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1.
Fundamental and Clinical Pharmacology ; 36:17, 2022.
Article in English | EMBASE | ID: covidwho-1968103

ABSTRACT

Introduction: The urgency of finding effective treatments for severe forms of COVID-19 has necessitated adaptations to clinical trial designs. Almost all of the initial randomized trials had to be open-label and placebo-free. We were able to seize the opportunity to conduct a double-blind placebo-controlled trial by integrating ourselves into an ongoing trial and offer here some lessons from this experience. Material and methods: The CAPE-COD trial (NCT 02517489) sought to show a decrease in day 28 mortality in patients admitted to critical care with community-acquired pneumonia and receiving hydrocortisone compared with placebo. The inclusion of patients with COVID-19 was possible but required urgent responses to several problems: i) choose between subgroup analysis or segregation of COVID patients from others;ii) simultaneously include in both trials or discontinue the parent trial;iii) adapt methods to achieve a rapid response, including changing the primary endpoint;iv) define the maximum size and stopping boundaries of a sequential trial in the absence of solid data on disease progression;v) quickly obtain ethical and regulatory approvals and funding;vi) conduct the trial in overcrowded centers;vii) not jeopardize the rigor of the parent trial despite an interruption in its recruitment [1]. These elements will be discussed orally. Results: 150 patients were included before the DSMB suggested that inclusions be stopped due to the pre-publication of RECOVERY. Hydrocortisone did not significantly reduce the primary endpoint, treatment failure (defined as death or persistent respiratory support) at day 21, but a post-hoc analysis showed that relative mortality at day 21 was 46% lower (14.7 vs. 27.4%) with hydrocortisone compared to placebo, a non-significant difference (p = 0.057) but with an effect size comparable to that observed in RECOVERY. Tolerance was good [2]. Discussion/Conclusion: The rapid response to many methodological problems allowed a trial with low risk of bias to be conducted despite the pandemic pressure.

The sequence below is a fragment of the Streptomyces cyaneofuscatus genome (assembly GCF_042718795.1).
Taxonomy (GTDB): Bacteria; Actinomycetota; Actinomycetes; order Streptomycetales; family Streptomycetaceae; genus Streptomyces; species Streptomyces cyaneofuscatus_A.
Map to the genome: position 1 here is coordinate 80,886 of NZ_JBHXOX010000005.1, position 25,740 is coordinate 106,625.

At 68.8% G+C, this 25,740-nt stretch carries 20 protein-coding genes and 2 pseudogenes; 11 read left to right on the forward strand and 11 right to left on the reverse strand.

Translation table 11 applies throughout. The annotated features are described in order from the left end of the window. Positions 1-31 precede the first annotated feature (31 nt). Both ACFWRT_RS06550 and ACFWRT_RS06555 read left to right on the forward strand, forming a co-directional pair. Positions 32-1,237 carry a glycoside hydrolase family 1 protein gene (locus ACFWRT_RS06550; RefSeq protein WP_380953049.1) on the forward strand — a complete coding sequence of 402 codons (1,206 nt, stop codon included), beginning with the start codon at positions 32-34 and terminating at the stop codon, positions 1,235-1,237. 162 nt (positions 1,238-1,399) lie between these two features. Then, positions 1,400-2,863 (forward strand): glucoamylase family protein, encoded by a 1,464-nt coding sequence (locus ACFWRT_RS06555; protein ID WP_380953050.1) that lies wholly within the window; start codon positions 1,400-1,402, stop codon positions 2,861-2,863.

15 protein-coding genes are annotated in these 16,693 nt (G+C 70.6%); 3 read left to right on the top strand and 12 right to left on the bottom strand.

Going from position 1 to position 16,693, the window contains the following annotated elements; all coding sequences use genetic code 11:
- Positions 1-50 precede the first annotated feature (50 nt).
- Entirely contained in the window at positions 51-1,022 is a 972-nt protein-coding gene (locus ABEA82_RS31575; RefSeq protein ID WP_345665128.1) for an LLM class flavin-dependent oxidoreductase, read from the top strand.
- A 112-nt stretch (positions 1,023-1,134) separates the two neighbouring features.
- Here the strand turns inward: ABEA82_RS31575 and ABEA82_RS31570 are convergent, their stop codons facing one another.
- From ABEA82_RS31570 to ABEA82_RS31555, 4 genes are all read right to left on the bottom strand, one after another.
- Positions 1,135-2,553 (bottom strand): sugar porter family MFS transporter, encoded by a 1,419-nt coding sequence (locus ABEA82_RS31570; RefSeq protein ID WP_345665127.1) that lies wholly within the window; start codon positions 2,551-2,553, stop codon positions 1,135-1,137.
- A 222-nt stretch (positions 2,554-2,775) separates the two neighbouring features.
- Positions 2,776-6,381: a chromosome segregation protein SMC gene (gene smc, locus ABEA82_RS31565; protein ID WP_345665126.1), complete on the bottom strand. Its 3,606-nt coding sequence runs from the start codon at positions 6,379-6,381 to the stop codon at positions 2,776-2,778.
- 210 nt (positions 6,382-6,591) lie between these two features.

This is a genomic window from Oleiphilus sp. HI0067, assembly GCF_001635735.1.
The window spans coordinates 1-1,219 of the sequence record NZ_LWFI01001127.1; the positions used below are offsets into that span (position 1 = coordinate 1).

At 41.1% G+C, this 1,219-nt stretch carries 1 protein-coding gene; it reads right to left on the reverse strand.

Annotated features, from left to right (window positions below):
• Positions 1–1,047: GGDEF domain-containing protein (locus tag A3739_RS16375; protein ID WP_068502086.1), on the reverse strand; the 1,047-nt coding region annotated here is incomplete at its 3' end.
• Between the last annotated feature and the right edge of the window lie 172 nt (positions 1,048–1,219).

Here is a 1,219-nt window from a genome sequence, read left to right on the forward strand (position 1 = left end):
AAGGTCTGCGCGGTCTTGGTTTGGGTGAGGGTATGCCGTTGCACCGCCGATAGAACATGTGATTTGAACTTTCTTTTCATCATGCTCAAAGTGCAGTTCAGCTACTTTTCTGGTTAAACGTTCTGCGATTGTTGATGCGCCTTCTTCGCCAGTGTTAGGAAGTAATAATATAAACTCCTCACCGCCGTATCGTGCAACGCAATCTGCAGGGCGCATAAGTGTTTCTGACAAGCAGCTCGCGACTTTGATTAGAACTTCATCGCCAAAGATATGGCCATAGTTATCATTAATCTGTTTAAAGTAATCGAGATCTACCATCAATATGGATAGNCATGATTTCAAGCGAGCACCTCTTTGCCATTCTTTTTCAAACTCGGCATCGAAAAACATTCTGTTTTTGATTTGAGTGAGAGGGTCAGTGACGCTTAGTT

2.
J Biomol Struct Dyn ; 40(1): 1-13, 2022 01.
Article in English | MEDLINE | ID: covidwho-436584

ABSTRACT

Coronavirus disease 2019 (COVID-19) initiated in December 2019 in Wuhan, China and became pandemic causing high fatality and disrupted normal life calling world almost to a halt. Causative agent is a novel coronavirus called Severe Acute Respiratory Syndrome Coronavirus 2 (SARS-CoV-2/2019-nCoV). While new line of drug/vaccine development has been initiated world-wide, in the current scenario of high infected numbers, severity of the disease and high morbidity, repurposing of the existing drugs is heavily explored. Here, we used a homology-based structural model of transmembrane protease serine 2 (TMPRSS2), a cell surface receptor, required for entry of virus to the target host cell. Using the strengths of molecular docking and molecular dynamics simulations, we examined the binding potential of Withaferin-A (Wi-A), Withanone (Wi-N) and caffeic acid phenethyl ester to TPMRSS2 in comparison to its known inhibitor, Camostat mesylate. We found that both Wi-A and Wi-N could bind and stably interact at the catalytic site of TMPRSS2. Wi-N showed stronger interactions with TMPRSS2 catalytic residues than Wi-A and was also able to induce changes in its allosteric site. Furthermore, we investigated the effect of Wi-N on TMPRSS2 expression in MCF7 cells and found remarkable downregulation of TMPRSS2 mRNA in treated cells predicting dual action of Wi-N to block SARS-CoV-2 entry into the host cells. Since the natural compounds are easily available/affordable, they may even offer a timely therapeutic/preventive value for the management of SARS-CoV-2 pandemic. We also report that Wi-A/Wi-N content varies in different parts of Ashwagandha and warrants careful attention for their use.Communicated by Ramaswamy H. Sarma.